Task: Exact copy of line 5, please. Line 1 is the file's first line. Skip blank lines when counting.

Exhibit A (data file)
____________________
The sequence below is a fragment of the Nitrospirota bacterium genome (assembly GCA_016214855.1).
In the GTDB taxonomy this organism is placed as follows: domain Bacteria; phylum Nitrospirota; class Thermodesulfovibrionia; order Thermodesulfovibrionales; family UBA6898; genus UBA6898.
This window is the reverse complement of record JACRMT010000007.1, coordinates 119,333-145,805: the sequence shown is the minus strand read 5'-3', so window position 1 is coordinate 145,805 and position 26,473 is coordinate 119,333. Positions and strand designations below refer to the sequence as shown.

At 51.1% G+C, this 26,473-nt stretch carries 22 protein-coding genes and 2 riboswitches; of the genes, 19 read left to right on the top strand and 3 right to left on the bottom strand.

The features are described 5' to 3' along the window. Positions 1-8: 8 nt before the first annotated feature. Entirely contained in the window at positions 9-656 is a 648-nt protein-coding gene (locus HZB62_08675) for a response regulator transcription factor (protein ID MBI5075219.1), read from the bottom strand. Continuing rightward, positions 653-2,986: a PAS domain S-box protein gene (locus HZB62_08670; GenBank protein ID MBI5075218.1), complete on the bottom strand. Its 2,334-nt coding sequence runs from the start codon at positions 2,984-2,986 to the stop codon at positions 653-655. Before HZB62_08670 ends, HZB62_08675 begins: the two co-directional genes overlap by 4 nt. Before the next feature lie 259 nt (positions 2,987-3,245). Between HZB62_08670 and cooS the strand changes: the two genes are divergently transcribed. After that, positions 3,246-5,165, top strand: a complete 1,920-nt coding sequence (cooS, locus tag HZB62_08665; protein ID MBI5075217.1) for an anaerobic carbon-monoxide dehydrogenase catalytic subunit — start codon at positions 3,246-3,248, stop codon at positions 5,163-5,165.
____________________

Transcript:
The features are described 5' to 3' along the window. Positions 1-8: 8 nt before the first annotated feature. Entirely contained in the window at positions 9-656 is a 648-nt protein-coding gene (locus HZB62_08675) for a response regulator transcription factor (protein ID MBI5075219.1), read from the bottom strand. Continuing rightward, positions 653-2,986: a PAS domain S-box protein gene (locus HZB62_08670; GenBank protein ID MBI5075218.1), complete on the bottom strand. Its 2,334-nt coding sequence runs from the start codon at positions 2,984-2,986 to the stop codon at positions 653-655. Before HZB62_08670 ends, HZB62_08675 begins: the two co-directional genes overlap by 4 nt. Before the next feature lie 259 nt (positions 2,987-3,245). Between HZB62_08670 and cooS the strand changes: the two genes are divergently transcribed. After that, positions 3,246-5,165, top strand: a complete 1,920-nt coding sequence (cooS, locus tag HZB62_08665; protein ID MBI5075217.1) for an anaerobic carbon-monoxide dehydrogenase catalytic subunit — start codon at positions 3,246-3,248, stop codon at positions 5,163-5,165.